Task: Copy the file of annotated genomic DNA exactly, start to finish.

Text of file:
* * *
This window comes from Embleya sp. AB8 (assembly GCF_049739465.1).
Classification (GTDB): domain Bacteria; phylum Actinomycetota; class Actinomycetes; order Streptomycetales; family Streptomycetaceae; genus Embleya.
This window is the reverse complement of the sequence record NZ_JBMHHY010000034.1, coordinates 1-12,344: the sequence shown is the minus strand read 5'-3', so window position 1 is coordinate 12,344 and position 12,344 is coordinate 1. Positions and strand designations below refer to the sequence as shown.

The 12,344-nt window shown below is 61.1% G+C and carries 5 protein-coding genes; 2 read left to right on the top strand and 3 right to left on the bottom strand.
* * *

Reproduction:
This window comes from Embleya sp. AB8 (assembly GCF_049739465.1).
Classification (GTDB): domain Bacteria; phylum Actinomycetota; class Actinomycetes; order Streptomycetales; family Streptomycetaceae; genus Embleya.
This window is the reverse complement of the sequence record NZ_JBMHHY010000034.1, coordinates 1-12,344: the sequence shown is the minus strand read 5'-3', so window position 1 is coordinate 12,344 and position 12,344 is coordinate 1. Positions and strand designations below refer to the sequence as shown.

The 12,344-nt window shown below is 61.1% G+C and carries 5 protein-coding genes; 2 read left to right on the top strand and 3 right to left on the bottom strand.